Sash windows: replace or repair?

Space solves

Sash windows:  replace or repair?

The Guardian, Saturday 29 May 2010

My house has 12 large, original and rather draughty sash windows, many in poor condition. Should I repair them, or put in new double-glazed ones (I don’t want uPVC)?

DIY guru Julian Cassell says, “If you already know that some sashes need replacing, this suggests others may have varying degrees of rot, so it would probably be best to opt for new windows. Also, any tradesman could provide you with only an estimate rather than a fixed price, so the bill could keep growing if further repair requirements are discovered. With the complete replacement option, however, you could secure a fixed price for the work, because it is a straightforward case of removing the old and replacing with the new. As a rough guide, it should cost £200-300 to renovate and add draught excluders to an average-sized sash window, but this would not cover any major wood replacement. A complete replacement with a new double-glazed sash window could be around £1,000, and add around 30% to that figure for hardwood which, although more expensive, is always advisable, because it will not only make your home less draughty, but will no doubt add value to it, too.”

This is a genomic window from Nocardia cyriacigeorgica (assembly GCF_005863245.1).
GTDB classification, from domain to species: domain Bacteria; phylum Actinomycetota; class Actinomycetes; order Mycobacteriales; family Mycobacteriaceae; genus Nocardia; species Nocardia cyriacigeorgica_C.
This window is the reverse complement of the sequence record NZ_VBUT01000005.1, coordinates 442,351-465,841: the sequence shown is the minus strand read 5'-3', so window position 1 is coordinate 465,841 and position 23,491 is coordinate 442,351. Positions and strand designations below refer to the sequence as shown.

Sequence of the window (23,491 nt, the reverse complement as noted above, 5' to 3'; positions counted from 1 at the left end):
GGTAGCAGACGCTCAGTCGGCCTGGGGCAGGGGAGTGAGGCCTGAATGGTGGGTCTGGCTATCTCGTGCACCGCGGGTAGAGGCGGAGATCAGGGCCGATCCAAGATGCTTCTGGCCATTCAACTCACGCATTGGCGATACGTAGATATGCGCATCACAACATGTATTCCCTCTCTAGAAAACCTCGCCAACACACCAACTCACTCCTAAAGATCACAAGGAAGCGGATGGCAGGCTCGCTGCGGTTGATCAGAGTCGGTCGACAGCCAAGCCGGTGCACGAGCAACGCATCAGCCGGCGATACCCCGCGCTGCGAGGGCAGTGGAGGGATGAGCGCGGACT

Share
  1. Double Glazing in Warwick says:

    Nice Article, thank you for posting it. I have to say that Double Glazing is the best way to save winter bills and keep the warmth in during winter. It’s great to save cash. With Regards, Steve

  2. external doors says:

    No reason why restoration isnt an option!

  1. There are no trackbacks for this post yet.

Leave a Reply

Current day month ye@r *